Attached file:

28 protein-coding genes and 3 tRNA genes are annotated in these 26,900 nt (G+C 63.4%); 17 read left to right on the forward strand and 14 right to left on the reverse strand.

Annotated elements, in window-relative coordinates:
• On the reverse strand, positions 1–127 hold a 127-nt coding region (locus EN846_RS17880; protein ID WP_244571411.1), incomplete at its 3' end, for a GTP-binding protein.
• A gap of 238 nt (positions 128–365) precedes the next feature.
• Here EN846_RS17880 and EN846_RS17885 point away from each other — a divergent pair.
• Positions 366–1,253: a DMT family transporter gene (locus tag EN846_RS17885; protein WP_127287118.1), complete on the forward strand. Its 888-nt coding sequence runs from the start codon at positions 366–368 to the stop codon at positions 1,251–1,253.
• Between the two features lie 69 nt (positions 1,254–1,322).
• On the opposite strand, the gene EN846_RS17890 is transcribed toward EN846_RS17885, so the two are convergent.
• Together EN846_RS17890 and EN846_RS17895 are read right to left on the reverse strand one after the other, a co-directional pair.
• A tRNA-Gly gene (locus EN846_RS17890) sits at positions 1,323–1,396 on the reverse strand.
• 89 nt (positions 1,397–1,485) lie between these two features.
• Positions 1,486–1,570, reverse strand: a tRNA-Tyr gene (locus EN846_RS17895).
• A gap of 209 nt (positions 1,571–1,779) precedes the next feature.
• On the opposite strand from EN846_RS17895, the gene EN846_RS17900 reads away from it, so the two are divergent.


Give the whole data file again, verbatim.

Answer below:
28 protein-coding genes and 3 tRNA genes are annotated in these 26,900 nt (G+C 63.4%); 17 read left to right on the forward strand and 14 right to left on the reverse strand.

Annotated elements, in window-relative coordinates:
• On the reverse strand, positions 1–127 hold a 127-nt coding region (locus EN846_RS17880; protein ID WP_244571411.1), incomplete at its 3' end, for a GTP-binding protein.
• A gap of 238 nt (positions 128–365) precedes the next feature.
• Here EN846_RS17880 and EN846_RS17885 point away from each other — a divergent pair.
• Positions 366–1,253: a DMT family transporter gene (locus tag EN846_RS17885; protein WP_127287118.1), complete on the forward strand. Its 888-nt coding sequence runs from the start codon at positions 366–368 to the stop codon at positions 1,251–1,253.
• Between the two features lie 69 nt (positions 1,254–1,322).
• On the opposite strand, the gene EN846_RS17890 is transcribed toward EN846_RS17885, so the two are convergent.
• Together EN846_RS17890 and EN846_RS17895 are read right to left on the reverse strand one after the other, a co-directional pair.
• A tRNA-Gly gene (locus EN846_RS17890) sits at positions 1,323–1,396 on the reverse strand.
• 89 nt (positions 1,397–1,485) lie between these two features.
• Positions 1,486–1,570, reverse strand: a tRNA-Tyr gene (locus EN846_RS17895).
• A gap of 209 nt (positions 1,571–1,779) precedes the next feature.
• On the opposite strand from EN846_RS17895, the gene EN846_RS17900 reads away from it, so the two are divergent.